Mela is a 2010 Bengali Film directed by Dhananjoy Mandal based on a story by Taradas Bandopadhyay. Read the complete critic’s review of MELA Bengali Movie at Calcutta Tube.
MELA – SIMPLE AND HONEST
‘Mela’ meaning ‘fair’ is a fading cultural icon of Indian village life. Mela, the film is based on a story by Taradas Bandopadhyay that holds up a microcosm of the cultural and social paradigms of what goes on at a village fair. It is about one such fair held annually during Rash Purnima in celebration of the love of Radha and Krishna. Dhananjoy Mandal takes his crew to an actual fair to shoot the film before the fair begins, during the fair and after the fair when the stalls are brought down. The acting cast is a blend of professional and amateur actors picked at random from the village where the film was shot. The actors do not wear any make-up and wear their everyday clothes.
Revolving around Bishu Mama (Paran Bandopadhyay) who arrives with his nephew Ratan (Rudranil) to set up a stall for snacks, the story branches out to touch other characters involved as organizers, stall owners, visitors, actors in the jatra performance, etc. Mela opens a window to a world city-bred people do not know about, unless, like Mandal, they are proud of their village roots. When Bishu Mama arrives, his first task is to hire space to put up his shop. The organizers consist of three individuals – Haradhan, who thinks he speaks very good English but doesn’t, Tarak Khuro, an erstwhile jatra performer who breaks into dialogue at every turn, and Biplab, who tries to throw his weight around. Space is taken care of, a quid pro quo for a concession is gained with the promise of serving the organizers evening snacks, Bishu Mama and Ratan build their earthen oven, lay out their utensils and open up shop. They sell papads, batter-fried brinjal crisps, stuffed potato chops and dal-stuffed puris with chutney.
Mela-veteran Brojomohan (Sunil Mukherjee) runs another stall with the help of his orphaned niece, Alta (Mouli Bhattacharya) an ace at frying moong dal jalebis. There is the mad woman who roams around scaring people off with a stick and calming down when offered food. Hriday and Kali with their two small kids sell earthenware pots and pans. Hriday’s drinking bouts add to the family’s woes. A perennially hungry old man waits for discards and leftovers.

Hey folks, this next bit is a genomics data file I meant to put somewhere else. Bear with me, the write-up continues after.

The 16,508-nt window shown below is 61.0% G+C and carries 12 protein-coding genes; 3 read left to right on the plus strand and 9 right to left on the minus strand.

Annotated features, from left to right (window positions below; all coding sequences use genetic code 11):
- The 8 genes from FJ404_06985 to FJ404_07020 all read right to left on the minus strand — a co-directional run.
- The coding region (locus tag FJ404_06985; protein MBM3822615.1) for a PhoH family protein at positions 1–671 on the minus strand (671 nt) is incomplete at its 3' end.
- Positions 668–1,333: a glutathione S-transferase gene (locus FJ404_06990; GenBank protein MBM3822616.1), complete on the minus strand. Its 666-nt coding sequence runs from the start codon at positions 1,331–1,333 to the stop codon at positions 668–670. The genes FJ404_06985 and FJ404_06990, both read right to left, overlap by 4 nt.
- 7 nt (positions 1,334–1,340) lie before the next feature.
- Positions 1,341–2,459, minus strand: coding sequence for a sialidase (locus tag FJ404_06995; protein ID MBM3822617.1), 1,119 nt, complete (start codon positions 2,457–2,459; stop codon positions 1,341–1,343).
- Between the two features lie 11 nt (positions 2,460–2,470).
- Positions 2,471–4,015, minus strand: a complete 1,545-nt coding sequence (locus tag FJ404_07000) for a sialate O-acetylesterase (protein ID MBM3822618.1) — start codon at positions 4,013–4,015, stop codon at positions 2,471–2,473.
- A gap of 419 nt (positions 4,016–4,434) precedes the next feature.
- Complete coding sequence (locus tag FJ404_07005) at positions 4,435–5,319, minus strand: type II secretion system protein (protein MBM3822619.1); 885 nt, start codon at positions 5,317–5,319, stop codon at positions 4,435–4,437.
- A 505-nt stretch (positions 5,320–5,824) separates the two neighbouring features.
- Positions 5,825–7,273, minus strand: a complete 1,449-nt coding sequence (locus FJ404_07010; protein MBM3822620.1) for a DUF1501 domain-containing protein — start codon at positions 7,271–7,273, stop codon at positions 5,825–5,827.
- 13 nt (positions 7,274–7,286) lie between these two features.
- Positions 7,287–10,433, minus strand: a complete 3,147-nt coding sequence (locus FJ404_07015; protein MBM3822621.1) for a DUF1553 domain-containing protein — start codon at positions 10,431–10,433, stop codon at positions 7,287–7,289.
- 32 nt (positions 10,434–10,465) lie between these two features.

Ratan and Alta meet while bathing in the dirty pond in the backyard of the fair grounds. They fall in love and sneak out when they can, to wander around an old temple, scout around the ruins of a once-beautiful mansion that belonged to the landlords of the village, or sit on parapet to talk. Like most love stories born in a fair, this one too, is destined to die. Bishu Mama and Tarak Khuro forge a friendship with their common interest in the performing arts – Bishnu Mama in music and Tarak Khuro in acting. The fair is dismantled on the morning after the jatra performance on Rash Purnima night. The Indrajal – the beaded network that is the main ‘umbrella’ of the fair is brought down. Stalls are dismantled, visitors look back wistfully and walk away. The closing frames show a sad Ratan going away on a hand-drawn van with his uncle, looking back on a love that will never see fruition. Bishu Mama remains oblivious of his nephew’s love story.
The acting is candid, spontaneous and natural. Two brief dream scenes are beautifully orchestrated and positioned. The cinematography captures the natural landscape of the village and the fair. Chandan Roychoudhury’s musical score is a character in the film made to fit into the characters and the mood. Bishu Mama sings his folk numbers, Ratan hums popular Hindi songs. The jatra songs come floating from a distance while the loudspeakers belt out a varied range from Hindi film songs to Bengali light numbers to Tagore songs, with the flute used as the theme instrument.
Mela captures the real landscape of a Bengal village through visuals, sound and music. The hallmark of Mandal’s direction is his simplicity of style and subtlety of statement. His experience with the documentary mode carries over into his feature film as well as it is shot entirely on location in a remote Bengal village. The film holds a mirror to vignettes of a village fair with its happy, sad, dull and tragic moments where friendships are forged and broken, love is born and dies, livelihoods are placed at stake and life is reduced to one long struggle for survival where the corruption, colour, noise and music of city life are absent. Apart from the songs, the too recognizable stereotypes, and the post-production colour processing that leaves room for improvement, Mela stands out for its simple and honest approach that carry strong influences of Italian Neorealism placed expressed in an Indian context. I would grant the film a rating of seven on ten.
by Shoma A. Chatterji